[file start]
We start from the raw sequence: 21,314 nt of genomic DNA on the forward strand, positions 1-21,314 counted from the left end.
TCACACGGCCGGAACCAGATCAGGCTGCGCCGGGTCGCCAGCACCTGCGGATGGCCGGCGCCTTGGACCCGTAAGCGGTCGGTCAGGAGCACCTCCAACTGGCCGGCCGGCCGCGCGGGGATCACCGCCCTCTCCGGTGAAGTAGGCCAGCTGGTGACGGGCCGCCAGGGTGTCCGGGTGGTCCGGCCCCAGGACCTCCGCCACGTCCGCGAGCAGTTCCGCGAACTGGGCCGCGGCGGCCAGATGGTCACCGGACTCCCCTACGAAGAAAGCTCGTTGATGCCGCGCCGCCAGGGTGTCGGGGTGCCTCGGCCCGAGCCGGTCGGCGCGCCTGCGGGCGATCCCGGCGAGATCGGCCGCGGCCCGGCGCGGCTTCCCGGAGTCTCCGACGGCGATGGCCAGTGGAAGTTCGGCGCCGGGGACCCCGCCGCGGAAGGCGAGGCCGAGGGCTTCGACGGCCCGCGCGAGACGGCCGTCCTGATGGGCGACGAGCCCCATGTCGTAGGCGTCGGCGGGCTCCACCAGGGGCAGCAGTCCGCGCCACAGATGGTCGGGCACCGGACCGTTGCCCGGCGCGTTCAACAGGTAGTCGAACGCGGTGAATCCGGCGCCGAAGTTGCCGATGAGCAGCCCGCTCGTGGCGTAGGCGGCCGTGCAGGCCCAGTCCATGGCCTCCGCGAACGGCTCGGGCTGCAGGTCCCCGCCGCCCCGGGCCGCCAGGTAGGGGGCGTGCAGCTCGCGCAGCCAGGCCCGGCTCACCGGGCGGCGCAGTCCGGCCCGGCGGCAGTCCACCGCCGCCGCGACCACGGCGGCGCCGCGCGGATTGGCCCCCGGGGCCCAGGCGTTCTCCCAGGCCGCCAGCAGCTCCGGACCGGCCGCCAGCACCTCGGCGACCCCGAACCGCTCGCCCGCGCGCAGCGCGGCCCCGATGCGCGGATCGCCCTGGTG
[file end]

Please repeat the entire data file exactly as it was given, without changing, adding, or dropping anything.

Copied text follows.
We start from the raw sequence: 21,314 nt of genomic DNA on the forward strand, positions 1-21,314 counted from the left end.
TCACACGGCCGGAACCAGATCAGGCTGCGCCGGGTCGCCAGCACCTGCGGATGGCCGGCGCCTTGGACCCGTAAGCGGTCGGTCAGGAGCACCTCCAACTGGCCGGCCGGCCGCGCGGGGATCACCGCCCTCTCCGGTGAAGTAGGCCAGCTGGTGACGGGCCGCCAGGGTGTCCGGGTGGTCCGGCCCCAGGACCTCCGCCACGTCCGCGAGCAGTTCCGCGAACTGGGCCGCGGCGGCCAGATGGTCACCGGACTCCCCTACGAAGAAAGCTCGTTGATGCCGCGCCGCCAGGGTGTCGGGGTGCCTCGGCCCGAGCCGGTCGGCGCGCCTGCGGGCGATCCCGGCGAGATCGGCCGCGGCCCGGCGCGGCTTCCCGGAGTCTCCGACGGCGATGGCCAGTGGAAGTTCGGCGCCGGGGACCCCGCCGCGGAAGGCGAGGCCGAGGGCTTCGACGGCCCGCGCGAGACGGCCGTCCTGATGGGCGACGAGCCCCATGTCGTAGGCGTCGGCGGGCTCCACCAGGGGCAGCAGTCCGCGCCACAGATGGTCGGGCACCGGACCGTTGCCCGGCGCGTTCAACAGGTAGTCGAACGCGGTGAATCCGGCGCCGAAGTTGCCGATGAGCAGCCCGCTCGTGGCGTAGGCGGCCGTGCAGGCCCAGTCCATGGCCTCCGCGAACGGCTCGGGCTGCAGGTCCCCGCCGCCCCGGGCCGCCAGGTAGGGGGCGTGCAGCTCGCGCAGCCAGGCCCGGCTCACCGGGCGGCGCAGTCCGGCCCGGCGGCAGTCCACCGCCGCCGCGACCACGGCGGCGCCGCGCGGATTGGCCCCCGGGGCCCAGGCGTTCTCCCAGGCCGCCAGCAGCTCCGGACCGGCCGCCAGCACCTCGGCGACCCCGAACCGCTCGCCCGCGCGCAGCGCGGCCCCGATGCGCGGATCGCCCTGGTG